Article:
Lawsuit challenges Washington’s failure to enact wolf management rules – Rights History
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Lawsuit challenges Washington’s failure to enact wolf management rules

Requirements for nonlethal measures sought for state endangered species

OLYMPIA, WA—Five conservation groups filed a lawsuit today asking a state court to enforce Gov. Jay Inslee’s order directing state wildlife officials to enact wolf management rules. The rules should have outlined what steps must be taken before wolves can be killed for conflict with livestock.

Today’s filing notes that Gov. Inslee ordered the Washington State Department of Fish and Wildlife to undertake a formal wolf rulemaking process in 2020, following a petition from conservation organizations. The petition asked the state to require the use of nonlethal deterrence measures by livestock operators before authorizing the killing of wolves involved in livestock conflicts. While the department started this process, in July the state’s wildlife commission voted 5-4 not to enact the proposed rules.

“Gov. Inslee recognizes that Washington needs science-based nonlethal strategies to protect wolves and livestock, but some wildlife commissioners are ignoring his request,” said Sophia Ressler, a staff attorney at the Center for Biological Diversity. “We’re asking the court to recognize the governor’s authority and require commissioners to finally approve wolf rules they were supposed to finalize long ago. We need rules that put a check on the state’s trigger-happy approach to managing imperiled wolves.”

The groups filed their May 2020 petition in response to state officials’ repeated killing of wolves on behalf of one livestock owner in northeast Washington, where the lack of adequate conflict-deterrence measures has resulted in chronic conflicts. The petition also aimed to prevent chronic conflict areas from developing elsewhere in the state by standardizing accountable and enforceable measures statewide.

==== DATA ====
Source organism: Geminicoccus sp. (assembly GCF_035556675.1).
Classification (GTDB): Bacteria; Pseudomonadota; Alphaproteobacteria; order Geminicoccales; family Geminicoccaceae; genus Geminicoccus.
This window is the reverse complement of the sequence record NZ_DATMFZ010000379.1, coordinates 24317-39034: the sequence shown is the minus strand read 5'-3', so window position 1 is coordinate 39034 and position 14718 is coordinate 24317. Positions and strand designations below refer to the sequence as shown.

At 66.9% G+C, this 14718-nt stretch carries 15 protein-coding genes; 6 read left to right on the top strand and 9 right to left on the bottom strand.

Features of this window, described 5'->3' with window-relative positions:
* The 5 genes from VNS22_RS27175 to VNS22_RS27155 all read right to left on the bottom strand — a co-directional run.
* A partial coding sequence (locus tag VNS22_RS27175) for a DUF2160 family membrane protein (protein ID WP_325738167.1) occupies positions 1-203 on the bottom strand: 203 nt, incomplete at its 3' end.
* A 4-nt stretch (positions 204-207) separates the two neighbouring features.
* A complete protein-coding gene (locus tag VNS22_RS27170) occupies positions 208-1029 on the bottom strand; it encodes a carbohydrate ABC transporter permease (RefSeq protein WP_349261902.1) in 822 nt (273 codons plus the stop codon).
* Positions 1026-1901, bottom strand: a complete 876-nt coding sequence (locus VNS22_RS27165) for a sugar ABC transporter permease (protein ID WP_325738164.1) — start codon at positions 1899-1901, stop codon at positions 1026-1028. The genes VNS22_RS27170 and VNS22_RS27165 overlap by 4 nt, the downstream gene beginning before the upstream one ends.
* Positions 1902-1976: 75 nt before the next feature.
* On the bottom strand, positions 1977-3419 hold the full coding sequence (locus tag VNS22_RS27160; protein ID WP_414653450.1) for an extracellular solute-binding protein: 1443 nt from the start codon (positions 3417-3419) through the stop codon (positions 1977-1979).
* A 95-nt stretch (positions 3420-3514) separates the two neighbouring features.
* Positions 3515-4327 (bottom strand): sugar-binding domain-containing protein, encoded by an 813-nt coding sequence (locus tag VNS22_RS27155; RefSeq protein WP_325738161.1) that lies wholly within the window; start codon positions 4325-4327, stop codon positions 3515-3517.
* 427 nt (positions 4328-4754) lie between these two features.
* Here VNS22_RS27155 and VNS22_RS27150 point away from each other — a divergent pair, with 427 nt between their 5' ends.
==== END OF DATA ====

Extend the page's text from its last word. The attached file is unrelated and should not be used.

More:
“Unfortunately, by failing to take action to promulgate science-based wolf management regulations despite Gov. Inslee’s clear direction, the WDFW Commission has aligned itself with anti-wolf minority interests,” said Nick Cady, legal director for Cascadia Wildlands. “We were only asking the agency to follow its own guidelines.”

“Washington’s wolves needed the commission to put enforceable rules in place requiring livestock producers to use effective nonlethal conflict mitigation measures,” said Lizzy Pennock, carnivore coexistence advocate at WildEarth Guardians. “Instead, five members of the nine-member commission wasted two years of work and voted for the status quo: irresponsible livestock grazing and government-sponsored wolf killing.”

“The Washington Fish and Wildlife Commission’s July decision to not enact a rule to better protect Washington’s wolves from agency killings was not only disappointing, but illegal,” said Jocelyn Leroux, Washington and Montana director with Western Watersheds Project. “The commission ignored Gov. Inslee’s direction to create a rule that would ensure improved livestock-wolf conflict management and save wolves now and into the future.”

“Rulemaking is an important process in the governance of public resources, in this case, gray wolf recovery in Washington,” said Timothy Coleman, executive director for Kettle Range Conservation Group. “An essential element of a rule is to establish a level playing field, that is, clearly defining standards and processes that government and the public must follow. The current wolf management strategy of the Department of Fish and Wildlife is more like a game of rugby, whatever comes out of the scrum of pro and con wolf interests is how the game is played. But that’s arbitrary and it’s really more about who has more mojo rather than a fair set of rules that everyone abides by – that’s what this petition is striving to achieve.”

Today’s lawsuit was filed in Thurston County Superior Court on behalf of the Center for Biological Diversity, Cascadia Wildlands, Kettle Range Conservation Group, Western Watersheds Project, and WildEarth Guardians.

CONTACTS:
Sophia Ressler, Center for Biological Diversity, (206) 399-4004, sressler@biologicaldiversity.org
Nick Cady, Cascadia Wildlands, (314) 482-3746, nick@cascwild.org
Lizzy Pennock, WildEarth Guardians, (720) 600-3833, lpennock@wildearthguardians.org
Jocelyn Leroux, Western Watersheds, (406) 960-4164, jocelyn@westernwatersheds.org
Tim Coleman, Kettle Range Conservation Group, (509) 675-3556, tcoleman@kettlerange.org

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